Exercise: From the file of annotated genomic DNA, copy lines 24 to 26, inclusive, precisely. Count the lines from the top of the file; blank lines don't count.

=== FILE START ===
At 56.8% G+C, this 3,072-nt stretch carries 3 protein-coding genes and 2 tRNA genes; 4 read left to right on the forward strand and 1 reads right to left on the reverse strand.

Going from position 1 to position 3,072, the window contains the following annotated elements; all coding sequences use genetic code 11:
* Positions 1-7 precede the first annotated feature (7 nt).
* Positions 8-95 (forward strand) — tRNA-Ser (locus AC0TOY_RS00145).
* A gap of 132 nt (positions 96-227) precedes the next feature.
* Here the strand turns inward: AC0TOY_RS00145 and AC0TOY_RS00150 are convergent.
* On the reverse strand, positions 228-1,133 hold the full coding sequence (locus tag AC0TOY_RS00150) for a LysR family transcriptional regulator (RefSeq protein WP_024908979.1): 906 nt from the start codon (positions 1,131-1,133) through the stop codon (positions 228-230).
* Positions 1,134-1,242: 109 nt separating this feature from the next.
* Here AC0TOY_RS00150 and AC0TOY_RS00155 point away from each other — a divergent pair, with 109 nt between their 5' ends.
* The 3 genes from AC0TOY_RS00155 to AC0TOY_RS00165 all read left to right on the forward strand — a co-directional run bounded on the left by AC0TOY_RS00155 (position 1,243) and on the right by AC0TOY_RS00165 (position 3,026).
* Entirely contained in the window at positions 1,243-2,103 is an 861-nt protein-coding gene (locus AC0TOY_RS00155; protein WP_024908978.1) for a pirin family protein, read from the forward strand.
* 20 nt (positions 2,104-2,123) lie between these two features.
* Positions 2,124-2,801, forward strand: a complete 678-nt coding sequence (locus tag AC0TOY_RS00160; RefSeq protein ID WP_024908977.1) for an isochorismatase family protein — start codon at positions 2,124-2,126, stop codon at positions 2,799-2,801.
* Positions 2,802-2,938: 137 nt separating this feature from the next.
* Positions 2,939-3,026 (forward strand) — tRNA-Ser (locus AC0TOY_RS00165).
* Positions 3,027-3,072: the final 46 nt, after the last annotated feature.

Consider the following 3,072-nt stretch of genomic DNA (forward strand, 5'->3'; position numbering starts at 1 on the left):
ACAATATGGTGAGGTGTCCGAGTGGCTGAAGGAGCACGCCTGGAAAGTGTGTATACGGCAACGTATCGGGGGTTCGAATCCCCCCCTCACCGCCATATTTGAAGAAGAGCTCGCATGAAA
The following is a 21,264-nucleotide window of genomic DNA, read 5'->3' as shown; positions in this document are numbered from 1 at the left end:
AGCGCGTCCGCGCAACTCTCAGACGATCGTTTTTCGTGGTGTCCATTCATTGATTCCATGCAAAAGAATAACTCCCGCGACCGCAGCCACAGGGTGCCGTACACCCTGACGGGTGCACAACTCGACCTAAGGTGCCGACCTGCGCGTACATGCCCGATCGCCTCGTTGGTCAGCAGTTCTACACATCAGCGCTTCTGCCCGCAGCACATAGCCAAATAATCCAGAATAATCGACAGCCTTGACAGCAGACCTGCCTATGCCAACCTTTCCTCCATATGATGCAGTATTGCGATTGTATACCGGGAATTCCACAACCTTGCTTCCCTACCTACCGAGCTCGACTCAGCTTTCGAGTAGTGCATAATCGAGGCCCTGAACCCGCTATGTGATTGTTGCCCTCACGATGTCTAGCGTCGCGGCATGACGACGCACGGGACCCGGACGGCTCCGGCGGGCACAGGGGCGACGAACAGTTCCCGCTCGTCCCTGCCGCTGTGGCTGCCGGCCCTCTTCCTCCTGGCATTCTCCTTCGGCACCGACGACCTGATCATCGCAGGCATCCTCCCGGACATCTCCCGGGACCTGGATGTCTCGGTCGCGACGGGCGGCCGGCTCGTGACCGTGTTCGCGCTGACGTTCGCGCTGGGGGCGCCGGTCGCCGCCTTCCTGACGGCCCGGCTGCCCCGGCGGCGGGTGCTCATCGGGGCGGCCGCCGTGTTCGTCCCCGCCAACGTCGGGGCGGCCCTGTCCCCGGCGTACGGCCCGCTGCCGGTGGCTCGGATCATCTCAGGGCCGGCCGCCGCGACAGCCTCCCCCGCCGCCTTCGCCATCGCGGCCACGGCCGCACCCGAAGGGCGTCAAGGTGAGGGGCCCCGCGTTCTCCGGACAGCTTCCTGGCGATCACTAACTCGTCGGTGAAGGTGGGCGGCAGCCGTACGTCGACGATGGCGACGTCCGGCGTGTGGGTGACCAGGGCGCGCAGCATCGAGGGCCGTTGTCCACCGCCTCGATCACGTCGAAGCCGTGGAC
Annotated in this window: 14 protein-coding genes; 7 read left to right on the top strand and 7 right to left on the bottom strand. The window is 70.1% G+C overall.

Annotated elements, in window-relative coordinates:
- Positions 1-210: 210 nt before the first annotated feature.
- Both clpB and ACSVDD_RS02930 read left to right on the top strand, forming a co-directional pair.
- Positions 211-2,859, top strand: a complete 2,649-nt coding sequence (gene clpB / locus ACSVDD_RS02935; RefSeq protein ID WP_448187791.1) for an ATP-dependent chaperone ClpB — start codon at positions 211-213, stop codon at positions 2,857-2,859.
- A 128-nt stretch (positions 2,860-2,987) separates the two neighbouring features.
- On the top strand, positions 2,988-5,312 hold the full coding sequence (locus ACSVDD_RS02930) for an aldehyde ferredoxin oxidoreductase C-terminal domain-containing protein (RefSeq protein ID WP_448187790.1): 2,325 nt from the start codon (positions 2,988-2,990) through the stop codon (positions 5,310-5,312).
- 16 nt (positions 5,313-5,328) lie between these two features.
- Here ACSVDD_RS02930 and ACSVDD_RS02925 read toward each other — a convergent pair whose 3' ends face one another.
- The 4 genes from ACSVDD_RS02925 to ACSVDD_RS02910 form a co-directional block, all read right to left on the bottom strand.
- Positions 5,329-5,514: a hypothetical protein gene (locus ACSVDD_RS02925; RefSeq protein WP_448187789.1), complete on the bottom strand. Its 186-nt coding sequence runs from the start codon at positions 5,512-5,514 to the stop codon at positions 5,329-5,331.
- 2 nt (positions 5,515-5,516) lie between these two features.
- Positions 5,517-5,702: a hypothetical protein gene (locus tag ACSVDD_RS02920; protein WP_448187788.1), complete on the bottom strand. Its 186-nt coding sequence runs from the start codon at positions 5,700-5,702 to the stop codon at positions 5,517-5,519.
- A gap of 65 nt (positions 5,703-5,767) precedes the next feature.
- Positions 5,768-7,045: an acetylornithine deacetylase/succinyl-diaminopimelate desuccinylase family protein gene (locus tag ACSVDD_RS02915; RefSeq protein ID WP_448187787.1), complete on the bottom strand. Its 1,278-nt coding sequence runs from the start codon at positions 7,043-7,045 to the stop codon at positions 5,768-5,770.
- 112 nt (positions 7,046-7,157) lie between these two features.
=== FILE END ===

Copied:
- Both clpB and ACSVDD_RS02930 read left to right on the top strand, forming a co-directional pair.
- Positions 211-2,859, top strand: a complete 2,649-nt coding sequence (gene clpB / locus ACSVDD_RS02935; RefSeq protein ID WP_448187791.1) for an ATP-dependent chaperone ClpB — start codon at positions 211-213, stop codon at positions 2,857-2,859.
- A 128-nt stretch (positions 2,860-2,987) separates the two neighbouring features.